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Fine particle pollution

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We are just getting macines in Australia that can measure fine particle pollution in cities.

(Catalyst had a show about a year ago where they tested the air near schools.)

Diesel is a great source of FPP

Here is a new measuring technique.

ScienceDaily: Satellites Track Human Exposure To Fine Particle Pollution

Satellites Track Human Exposure To Fine Particle Pollution


Science Daily — When it comes to air pollution, the smallest size can do the most harm. More than a decade ago, a pioneering study by Harvard's School of Public Health showed that one of the most dangerous forms of air pollution is particulate matter 10 microns (about 0.0004 inch) or less in size. Called PM 10, this tiny airborne debris is a product of burning fossil fuels.

It can be found wherever there are cars, boilers and power plants.

Fires and dust storms are also sources


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Over here they've been ranting about PM10 for years!


The local environmental agencies monitor the levels in cities and large enough towns and when thresholds are exceeded the mayor must take measures such as traffick limitations, or whatever, which aren't usually much use in brief term.


It happens especially when there hasn't been enough rainfall to wash the air out. In the long term they've been encouraging changes in urban lifestyle, while purchases of new fleet vehicles in the past decade or two have opted for methane run models. The diesel ones that aren't old enough to discard have been using less smokey fuels; emulsifying diesel oil with water helps.

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Thanks Qfwfq,

(Can't give you rep!)

FPP seems only to becomming an issue here of very late

Here is the catalyst show I mentioned

Catalyst: Dirty Little Secrets - ABC TV Science

Dirty Little Secrets

Reporter: Mark Horstman

Producer: Mark Horstman, Greg Swanborough, Paul Faint

Researcher: Maria Ceballos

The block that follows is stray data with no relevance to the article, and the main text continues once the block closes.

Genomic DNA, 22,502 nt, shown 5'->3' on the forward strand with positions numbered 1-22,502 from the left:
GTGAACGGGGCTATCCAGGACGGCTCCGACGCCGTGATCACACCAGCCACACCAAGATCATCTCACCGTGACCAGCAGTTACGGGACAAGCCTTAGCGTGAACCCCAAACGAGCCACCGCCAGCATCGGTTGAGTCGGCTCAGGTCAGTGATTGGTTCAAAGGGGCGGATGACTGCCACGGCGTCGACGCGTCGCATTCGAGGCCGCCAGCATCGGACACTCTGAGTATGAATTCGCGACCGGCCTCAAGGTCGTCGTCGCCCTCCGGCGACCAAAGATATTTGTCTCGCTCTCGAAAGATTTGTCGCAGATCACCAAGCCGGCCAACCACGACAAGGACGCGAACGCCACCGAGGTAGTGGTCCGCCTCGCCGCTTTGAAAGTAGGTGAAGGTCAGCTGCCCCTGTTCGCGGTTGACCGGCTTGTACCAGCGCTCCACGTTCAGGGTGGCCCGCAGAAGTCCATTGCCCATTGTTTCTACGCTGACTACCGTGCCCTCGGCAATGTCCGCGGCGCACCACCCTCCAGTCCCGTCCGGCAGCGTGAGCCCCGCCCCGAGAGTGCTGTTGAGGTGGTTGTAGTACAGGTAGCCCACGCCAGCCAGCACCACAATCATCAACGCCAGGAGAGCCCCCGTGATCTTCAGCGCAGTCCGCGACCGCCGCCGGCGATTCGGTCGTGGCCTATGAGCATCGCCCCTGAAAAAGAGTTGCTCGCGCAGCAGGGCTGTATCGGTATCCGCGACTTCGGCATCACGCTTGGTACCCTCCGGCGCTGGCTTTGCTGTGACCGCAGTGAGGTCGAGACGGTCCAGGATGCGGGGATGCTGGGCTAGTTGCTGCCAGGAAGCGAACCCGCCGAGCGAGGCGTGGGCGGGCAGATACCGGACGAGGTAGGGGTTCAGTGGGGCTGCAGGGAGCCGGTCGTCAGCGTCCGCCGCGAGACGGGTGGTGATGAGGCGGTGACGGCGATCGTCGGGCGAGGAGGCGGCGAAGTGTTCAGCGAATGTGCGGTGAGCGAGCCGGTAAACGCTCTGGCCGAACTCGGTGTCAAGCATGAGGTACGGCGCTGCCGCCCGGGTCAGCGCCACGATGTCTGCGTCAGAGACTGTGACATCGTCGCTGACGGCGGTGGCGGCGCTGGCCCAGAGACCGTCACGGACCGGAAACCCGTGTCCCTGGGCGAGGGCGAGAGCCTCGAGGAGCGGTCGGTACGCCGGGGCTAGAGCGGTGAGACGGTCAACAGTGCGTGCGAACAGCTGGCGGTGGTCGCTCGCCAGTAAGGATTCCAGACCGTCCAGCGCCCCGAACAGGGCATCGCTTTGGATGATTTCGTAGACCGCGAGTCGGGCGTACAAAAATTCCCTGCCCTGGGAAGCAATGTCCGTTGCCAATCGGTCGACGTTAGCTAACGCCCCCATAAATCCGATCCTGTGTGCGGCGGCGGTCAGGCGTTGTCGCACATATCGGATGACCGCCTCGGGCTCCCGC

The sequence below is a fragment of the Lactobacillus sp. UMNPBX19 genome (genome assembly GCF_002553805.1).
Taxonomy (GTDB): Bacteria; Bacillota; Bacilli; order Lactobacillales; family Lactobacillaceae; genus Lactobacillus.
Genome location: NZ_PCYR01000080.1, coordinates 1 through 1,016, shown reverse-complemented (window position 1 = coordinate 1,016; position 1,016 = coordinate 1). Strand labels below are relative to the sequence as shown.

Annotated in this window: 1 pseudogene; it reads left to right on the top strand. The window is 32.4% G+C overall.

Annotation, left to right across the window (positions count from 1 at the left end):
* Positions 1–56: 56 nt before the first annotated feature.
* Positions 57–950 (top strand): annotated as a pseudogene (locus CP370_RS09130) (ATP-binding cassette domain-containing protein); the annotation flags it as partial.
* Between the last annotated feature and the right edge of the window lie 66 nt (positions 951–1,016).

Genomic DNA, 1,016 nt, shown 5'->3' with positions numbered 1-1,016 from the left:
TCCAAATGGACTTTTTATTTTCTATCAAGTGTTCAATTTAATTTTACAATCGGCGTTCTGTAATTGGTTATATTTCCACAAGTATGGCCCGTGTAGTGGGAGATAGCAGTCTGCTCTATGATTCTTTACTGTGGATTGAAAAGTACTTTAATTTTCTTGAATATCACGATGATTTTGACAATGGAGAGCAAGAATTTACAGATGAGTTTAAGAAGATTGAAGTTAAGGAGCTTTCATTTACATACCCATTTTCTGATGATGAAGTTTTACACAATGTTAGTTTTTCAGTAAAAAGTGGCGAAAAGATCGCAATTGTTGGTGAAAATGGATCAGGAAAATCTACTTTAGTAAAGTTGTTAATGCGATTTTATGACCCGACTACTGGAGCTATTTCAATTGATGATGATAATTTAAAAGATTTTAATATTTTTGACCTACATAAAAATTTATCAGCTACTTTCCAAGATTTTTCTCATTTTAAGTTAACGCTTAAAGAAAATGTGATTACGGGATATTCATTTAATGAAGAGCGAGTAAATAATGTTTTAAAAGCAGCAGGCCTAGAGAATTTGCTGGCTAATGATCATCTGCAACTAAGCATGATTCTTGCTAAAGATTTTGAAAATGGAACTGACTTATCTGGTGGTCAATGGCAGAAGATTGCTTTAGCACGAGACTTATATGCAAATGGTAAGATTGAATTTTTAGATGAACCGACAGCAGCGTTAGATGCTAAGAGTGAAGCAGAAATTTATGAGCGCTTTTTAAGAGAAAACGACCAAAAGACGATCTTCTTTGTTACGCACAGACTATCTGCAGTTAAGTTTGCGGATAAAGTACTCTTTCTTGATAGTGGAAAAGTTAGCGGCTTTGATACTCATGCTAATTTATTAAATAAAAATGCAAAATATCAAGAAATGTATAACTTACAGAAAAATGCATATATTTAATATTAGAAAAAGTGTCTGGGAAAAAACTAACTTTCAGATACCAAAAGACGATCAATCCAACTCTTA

Related Info


4 May 2006

Is the air in our cities safe to breathe? New science about fine particle pollution has a dire warning for public health. A storm of toxic dust and poison gases swirls through our streets and suburbs every day. Not the result of some freak industrial accident, but an invisible killer we unwittingly spread from our vehicle exhausts. The global epidemic of fine particle pollution is estimated to kill nearly a million people each year. The toxic particles are so incredibly small they can slip straight through lung walls into our bloodstream. So small, are they beyond the reach of government agencies charged with protecting public health?


An online forum was held after the program.

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This has become a concern for southern California residents also.


This from the latimes:


"As part of air pollution plans designed to meet federal deadlines, South Coast Air Quality Management District officials have proposed a ban on wood-burning fireplaces in all new homes in Los Angeles, Orange and portions of Riverside and San Bernardino counties.


In addition, on winter days when pollution spikes, wood-fueled blazes in all fireplaces would be banned in highly affected areas. That could amount to about 20 days a year, district officials said."


I have to admit the level of smog has gone down tremendously over the past ten years when high alert-stay indoors-poor air quality days were a common occurrence. But it is difficult for me to accept that advances in cleaner fuel burning automobiles would not be of greater benefit than loosing out on barbeque's and recreational wood burning.



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